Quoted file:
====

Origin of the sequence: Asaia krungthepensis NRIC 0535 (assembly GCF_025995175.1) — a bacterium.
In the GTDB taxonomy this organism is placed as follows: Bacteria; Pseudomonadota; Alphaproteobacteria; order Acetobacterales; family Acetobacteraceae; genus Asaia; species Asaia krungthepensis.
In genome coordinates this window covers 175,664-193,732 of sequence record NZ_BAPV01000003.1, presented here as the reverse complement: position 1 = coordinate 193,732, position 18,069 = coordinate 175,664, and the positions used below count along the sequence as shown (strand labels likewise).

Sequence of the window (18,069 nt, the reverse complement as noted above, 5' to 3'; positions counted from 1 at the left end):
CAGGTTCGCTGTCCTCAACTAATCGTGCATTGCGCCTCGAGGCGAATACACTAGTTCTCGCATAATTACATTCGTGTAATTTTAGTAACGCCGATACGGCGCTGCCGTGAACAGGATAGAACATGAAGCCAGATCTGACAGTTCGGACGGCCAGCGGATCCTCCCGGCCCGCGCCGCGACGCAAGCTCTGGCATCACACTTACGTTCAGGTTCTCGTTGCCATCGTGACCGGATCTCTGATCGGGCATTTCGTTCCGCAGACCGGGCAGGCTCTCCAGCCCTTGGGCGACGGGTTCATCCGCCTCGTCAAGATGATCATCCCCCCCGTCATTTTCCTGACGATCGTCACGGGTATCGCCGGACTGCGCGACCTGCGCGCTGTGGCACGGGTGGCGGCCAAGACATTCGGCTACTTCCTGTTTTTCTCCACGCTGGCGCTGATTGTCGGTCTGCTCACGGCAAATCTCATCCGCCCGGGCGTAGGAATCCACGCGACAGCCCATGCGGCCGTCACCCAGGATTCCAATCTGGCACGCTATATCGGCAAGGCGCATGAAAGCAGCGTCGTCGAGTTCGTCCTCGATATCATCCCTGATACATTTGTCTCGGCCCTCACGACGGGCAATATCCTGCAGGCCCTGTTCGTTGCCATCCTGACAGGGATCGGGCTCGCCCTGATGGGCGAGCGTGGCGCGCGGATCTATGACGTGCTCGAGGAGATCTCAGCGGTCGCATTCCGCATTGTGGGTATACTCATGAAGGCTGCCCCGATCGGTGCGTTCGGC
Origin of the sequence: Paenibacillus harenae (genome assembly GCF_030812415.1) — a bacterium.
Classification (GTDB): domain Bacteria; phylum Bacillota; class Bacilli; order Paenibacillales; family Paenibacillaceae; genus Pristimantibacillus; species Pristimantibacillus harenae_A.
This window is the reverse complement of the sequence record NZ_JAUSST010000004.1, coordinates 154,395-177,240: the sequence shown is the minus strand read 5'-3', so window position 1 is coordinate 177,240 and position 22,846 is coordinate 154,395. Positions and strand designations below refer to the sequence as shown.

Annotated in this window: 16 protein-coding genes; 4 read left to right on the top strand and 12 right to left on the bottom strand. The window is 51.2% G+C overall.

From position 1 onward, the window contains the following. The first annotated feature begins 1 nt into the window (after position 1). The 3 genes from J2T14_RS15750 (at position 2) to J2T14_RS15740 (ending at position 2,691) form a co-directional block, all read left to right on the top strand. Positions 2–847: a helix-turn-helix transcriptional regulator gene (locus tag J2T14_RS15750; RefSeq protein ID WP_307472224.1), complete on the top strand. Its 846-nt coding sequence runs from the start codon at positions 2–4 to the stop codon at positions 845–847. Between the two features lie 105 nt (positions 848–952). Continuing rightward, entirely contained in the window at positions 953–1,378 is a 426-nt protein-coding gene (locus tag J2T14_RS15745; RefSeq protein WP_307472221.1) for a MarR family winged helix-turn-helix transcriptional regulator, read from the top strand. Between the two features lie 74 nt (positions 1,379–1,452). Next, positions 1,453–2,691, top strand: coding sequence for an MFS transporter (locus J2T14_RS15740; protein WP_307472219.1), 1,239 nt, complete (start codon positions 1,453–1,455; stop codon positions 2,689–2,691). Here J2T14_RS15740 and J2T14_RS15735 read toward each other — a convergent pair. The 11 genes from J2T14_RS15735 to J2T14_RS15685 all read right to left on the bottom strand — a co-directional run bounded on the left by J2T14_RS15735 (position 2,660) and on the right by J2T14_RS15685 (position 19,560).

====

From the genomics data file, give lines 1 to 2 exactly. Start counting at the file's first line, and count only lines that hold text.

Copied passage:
Origin of the sequence: Asaia krungthepensis NRIC 0535 (assembly GCF_025995175.1) — a bacterium.
In the GTDB taxonomy this organism is placed as follows: Bacteria; Pseudomonadota; Alphaproteobacteria; order Acetobacterales; family Acetobacteraceae; genus Asaia; species Asaia krungthepensis.